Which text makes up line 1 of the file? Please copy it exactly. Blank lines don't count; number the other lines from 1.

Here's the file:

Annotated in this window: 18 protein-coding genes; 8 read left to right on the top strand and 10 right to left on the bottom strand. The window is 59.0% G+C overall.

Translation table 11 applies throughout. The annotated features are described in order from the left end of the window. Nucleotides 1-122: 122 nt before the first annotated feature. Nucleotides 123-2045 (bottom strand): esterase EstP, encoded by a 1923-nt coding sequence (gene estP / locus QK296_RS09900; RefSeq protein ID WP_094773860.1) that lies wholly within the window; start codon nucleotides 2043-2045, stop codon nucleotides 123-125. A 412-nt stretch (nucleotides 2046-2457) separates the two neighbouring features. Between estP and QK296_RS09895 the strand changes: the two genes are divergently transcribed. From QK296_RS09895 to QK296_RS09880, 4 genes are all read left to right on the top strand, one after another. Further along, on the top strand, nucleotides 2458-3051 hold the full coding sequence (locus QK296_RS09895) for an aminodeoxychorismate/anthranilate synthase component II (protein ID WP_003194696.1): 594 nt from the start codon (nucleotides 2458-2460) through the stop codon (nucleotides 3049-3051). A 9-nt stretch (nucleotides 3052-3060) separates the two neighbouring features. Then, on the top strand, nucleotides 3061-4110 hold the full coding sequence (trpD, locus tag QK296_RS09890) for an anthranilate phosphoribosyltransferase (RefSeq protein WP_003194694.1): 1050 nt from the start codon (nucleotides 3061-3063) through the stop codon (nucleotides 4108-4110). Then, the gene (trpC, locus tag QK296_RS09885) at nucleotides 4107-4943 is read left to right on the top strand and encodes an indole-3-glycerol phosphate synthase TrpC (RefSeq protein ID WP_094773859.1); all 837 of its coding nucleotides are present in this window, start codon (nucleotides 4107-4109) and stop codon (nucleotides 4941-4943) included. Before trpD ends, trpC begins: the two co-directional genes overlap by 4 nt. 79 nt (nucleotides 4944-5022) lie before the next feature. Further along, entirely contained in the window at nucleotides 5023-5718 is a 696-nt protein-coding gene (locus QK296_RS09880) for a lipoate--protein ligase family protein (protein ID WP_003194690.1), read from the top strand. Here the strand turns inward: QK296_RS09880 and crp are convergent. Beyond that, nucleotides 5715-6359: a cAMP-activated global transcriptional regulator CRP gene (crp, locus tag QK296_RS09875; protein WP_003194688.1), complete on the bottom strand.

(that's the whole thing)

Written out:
Annotated in this window: 18 protein-coding genes; 8 read left to right on the top strand and 10 right to left on the bottom strand. The window is 59.0% G+C overall.